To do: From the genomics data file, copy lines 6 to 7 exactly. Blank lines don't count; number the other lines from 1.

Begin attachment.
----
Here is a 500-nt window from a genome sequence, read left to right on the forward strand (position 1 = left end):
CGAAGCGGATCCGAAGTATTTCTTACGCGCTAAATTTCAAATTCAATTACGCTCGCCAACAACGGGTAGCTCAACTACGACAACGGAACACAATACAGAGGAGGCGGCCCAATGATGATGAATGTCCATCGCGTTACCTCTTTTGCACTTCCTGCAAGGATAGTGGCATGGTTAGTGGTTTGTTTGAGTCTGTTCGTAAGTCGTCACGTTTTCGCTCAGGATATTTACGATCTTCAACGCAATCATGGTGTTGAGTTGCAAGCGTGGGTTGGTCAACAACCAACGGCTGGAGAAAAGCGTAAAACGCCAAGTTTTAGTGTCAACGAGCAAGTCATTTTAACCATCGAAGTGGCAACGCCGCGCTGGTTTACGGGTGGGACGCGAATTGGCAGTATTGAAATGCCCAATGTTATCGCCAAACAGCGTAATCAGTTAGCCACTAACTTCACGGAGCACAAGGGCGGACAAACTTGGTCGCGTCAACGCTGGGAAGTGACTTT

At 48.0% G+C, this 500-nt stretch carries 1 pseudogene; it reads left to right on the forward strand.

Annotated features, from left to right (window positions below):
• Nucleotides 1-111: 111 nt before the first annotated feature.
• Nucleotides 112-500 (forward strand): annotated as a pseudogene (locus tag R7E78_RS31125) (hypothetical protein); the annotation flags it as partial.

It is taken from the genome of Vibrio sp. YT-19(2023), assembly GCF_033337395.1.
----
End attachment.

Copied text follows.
• Nucleotides 112-500 (forward strand): annotated as a pseudogene (locus tag R7E78_RS31125) (hypothetical protein); the annotation flags it as partial.

It is taken from the genome of Vibrio sp. YT-19(2023), assembly GCF_033337395.1.